Retrospect Opera

Great British Operas On Record

Christmas Gambols - The Recording
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Charles Dibdin’s Christmas Gambols, a delightful musical celebration of an eighteenth-century Christmas, was recreated for us by the inimitable Simon Butteriss and is accompanied by an abridged version of The Musical Tour of Mr Dibdin of 1788. This is the first ever recreation of the sort of one-man musical show, or ‘Table Entertainment’, for which Dibdin was famous. Simon, accompanied by Stephen Higgins on a replica eighteenth-century fortepiano, recorded these works between 19-22 June, at the Proper Music Studios, London, and the CD is now available to buy - please click on the CD Sales tab, above, for more details.

We are honoured that Dr Oskar Cox Jensen, historian at Queen Mary University of London,
and co-editor of Charles Dibdin and Late Georgian Culture (OUP, 2017), is supporting us:

Charles Dibdin the Elder was, by and large, a cantankerous old buffoon. But he also has a claim to have been the most significant cultural figure of the later Georgian period, giving more people more (and more varied) pleasure than anyone else. Among his various innovations, he was a key pioneer of the one-man-show, boasting well-crafted original songs and wide-ranging patter, and as such it’s wonderful news that one of these productions, Christmas Gambols, has been recorded by Retrospect Opera. It provides a compelling snapshot of the taste of two centuries ago, from broad comedy to pathos; above all, it is highly melodious. I look forward to hearing it enormously. Please do support it.

What the critics are saying about Christmas Gambols:

Singing as if he were packing the entire British Empire into one voice, the hugely accomplished British baritone Simon Butteriss re-creates the sounds and styles of an original comic Christmas holiday performance circa 1788. (B.P., Audiofile)
Charles Dibdin
Dibdin by DevisCharles Dibdin (1745-1814) is a gigantic figure in the history of English song, probably the most important composer of English comic operas in the late 1700s, and, in addition, he was the most versatile entertainer of his age.

Dibdin sprang to fame at the age of nineteen, playing the part of Ralph in Samuel Arnold’s opera, The Maid of the Mill (1765). Three years later he established his reputation as a composer with The Padlock (1768), an opera in which he stole the show himself, playing the black servant, Mungo. James Boaden recalled: ‘Dibdin, by his music, and still more by his acting in a comic opera, called the Padlock, produced that degree of sensation in the public which is called a rage.’ His fame secured, in the 1770s Dibdin began writing his own librettos, producing both words and music for the two most enduringly successful operas of the decade, The Waterman (1774) and The Quaker (1775), both of them still being revived a century later. Despite all his success in the London theatres, though, Dibdin was touchy and quarrelsome, finding it increasingly hard to work in co-operative environments. Recognising this, in 1787 he staged the first of his one-man musical shows, or ‘Table Entertainments’ as he called them, Readings and Music. Back in 1767, Dibdin had been the first musician in Britain to perform on a piano in public. His interest in the instrument had continued, and in his Table Entertainments he stood, or sat, at a piano, telling dramatized stories and playing and singing songs. This format allowed him to display all his talents and became Dibdin’s principal means of engaging with his public. He opened his own little London theatre, called Sans Souci, in 1791, and continued to perform until 1809. During these decades, Dibdin wrote hundreds of songs, most of them introduced in his Table Entertainments, including the most famous of all, ‘Tom Bowling,’ originally part of The Oddities (1789). Dozens of these songs were still regularly sung decades later: no other eighteenth-century composer contributed more to the nineteenth-century English song repertoire.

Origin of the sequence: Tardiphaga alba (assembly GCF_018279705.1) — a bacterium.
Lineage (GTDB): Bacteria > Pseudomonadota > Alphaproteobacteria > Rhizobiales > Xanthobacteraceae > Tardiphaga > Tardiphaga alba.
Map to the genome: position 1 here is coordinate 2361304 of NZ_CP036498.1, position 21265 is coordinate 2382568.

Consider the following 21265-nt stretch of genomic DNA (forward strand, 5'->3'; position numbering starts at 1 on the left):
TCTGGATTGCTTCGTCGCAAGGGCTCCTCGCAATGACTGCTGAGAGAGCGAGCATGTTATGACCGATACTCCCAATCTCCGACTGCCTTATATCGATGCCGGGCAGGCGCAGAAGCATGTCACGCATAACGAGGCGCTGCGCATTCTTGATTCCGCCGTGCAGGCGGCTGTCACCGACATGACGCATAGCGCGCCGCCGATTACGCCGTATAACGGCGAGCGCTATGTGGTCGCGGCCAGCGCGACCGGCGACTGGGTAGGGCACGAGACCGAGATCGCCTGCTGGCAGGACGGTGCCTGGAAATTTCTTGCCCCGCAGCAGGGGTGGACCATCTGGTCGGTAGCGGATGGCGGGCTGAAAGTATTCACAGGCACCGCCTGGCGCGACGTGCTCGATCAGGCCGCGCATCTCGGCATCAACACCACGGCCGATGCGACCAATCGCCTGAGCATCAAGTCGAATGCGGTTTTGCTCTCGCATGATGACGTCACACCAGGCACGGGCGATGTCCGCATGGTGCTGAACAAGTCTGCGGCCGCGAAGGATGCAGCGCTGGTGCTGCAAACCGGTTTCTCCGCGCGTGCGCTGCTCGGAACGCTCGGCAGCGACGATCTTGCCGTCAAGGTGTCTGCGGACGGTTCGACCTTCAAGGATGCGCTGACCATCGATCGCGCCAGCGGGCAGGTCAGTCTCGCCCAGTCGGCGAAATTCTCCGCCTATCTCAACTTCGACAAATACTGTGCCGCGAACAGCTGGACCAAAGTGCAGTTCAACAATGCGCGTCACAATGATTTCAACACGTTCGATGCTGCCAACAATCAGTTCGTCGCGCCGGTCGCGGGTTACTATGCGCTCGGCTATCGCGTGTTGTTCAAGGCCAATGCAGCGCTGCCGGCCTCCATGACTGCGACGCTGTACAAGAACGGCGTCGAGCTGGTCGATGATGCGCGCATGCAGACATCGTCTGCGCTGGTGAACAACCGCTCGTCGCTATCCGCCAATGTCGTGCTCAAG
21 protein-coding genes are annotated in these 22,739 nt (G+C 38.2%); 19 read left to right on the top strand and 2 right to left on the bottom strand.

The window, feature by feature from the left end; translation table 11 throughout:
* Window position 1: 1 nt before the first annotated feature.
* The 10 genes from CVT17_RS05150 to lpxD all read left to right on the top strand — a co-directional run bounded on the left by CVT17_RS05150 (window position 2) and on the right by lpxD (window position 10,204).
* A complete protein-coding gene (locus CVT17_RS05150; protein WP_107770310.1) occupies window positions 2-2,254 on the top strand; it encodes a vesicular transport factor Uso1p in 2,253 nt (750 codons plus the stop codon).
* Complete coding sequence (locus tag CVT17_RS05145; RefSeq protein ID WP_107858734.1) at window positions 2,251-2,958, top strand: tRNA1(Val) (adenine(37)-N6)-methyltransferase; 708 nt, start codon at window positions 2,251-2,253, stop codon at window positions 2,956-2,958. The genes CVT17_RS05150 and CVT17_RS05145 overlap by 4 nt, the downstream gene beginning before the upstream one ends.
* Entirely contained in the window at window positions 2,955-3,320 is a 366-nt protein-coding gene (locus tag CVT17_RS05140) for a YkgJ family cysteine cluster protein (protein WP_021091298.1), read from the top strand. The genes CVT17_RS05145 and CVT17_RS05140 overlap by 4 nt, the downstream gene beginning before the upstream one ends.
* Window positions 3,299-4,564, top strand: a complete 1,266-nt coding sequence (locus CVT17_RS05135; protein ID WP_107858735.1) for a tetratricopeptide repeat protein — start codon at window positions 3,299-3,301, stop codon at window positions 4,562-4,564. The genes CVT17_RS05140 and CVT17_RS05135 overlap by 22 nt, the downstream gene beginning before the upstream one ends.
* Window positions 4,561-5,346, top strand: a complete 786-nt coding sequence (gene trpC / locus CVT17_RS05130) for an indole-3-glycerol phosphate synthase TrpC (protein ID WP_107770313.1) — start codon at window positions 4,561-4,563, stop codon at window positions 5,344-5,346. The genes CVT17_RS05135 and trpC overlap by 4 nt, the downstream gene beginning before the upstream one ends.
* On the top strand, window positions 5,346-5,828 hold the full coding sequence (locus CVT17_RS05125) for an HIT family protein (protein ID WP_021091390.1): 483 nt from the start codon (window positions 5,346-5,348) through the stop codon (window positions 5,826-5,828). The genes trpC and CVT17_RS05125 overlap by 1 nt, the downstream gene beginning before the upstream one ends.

Text © 2016 David Chandler
Christmas Gambols

Blind Man's BuffDespite Dibdin’s immense importance in the history of English song and musical theatre, very little of his music has been recorded. The full scores of all but one of his operas have, unfortunately, perished, and most of his Table Entertainments would be impossible to recreate, as the spoken parts exist only in very fragmentary form. But one of Dibdin’s shorter Table Entertainments does survive relatively complete: Christmas Gambols of 1795. This was designed specifically as a Christmas show and includes superb examples of the different song types Dibdin specialised in: the patriotic song (‘England’s Tree of Liberty’), the sentimental song (‘Love at Fifty’), the humorous song (‘The Margate Hoy’ and ‘The Rustic Orpheus’), the popular ballad (‘Jacky and the Cow’), and the song with naval interest (‘Ned that Died at Sea’). They are sung by different characters in Dibdin’s irresistible shaggy dog story, with a background of Christmas festivity in the mansion of a fine exemplar of Old England, Sir Alfred English. There are references to kissing under the mistletoe, playing blind man’s buff, Father Christmas, and decking the hall with boughs of holly. Christmas Gambols affords a delightful glimpse into late eighteenth-century popular entertainment and notions of Christmas long before Charles Dickens and Christmas cards.
Text © 2016 David Chandler
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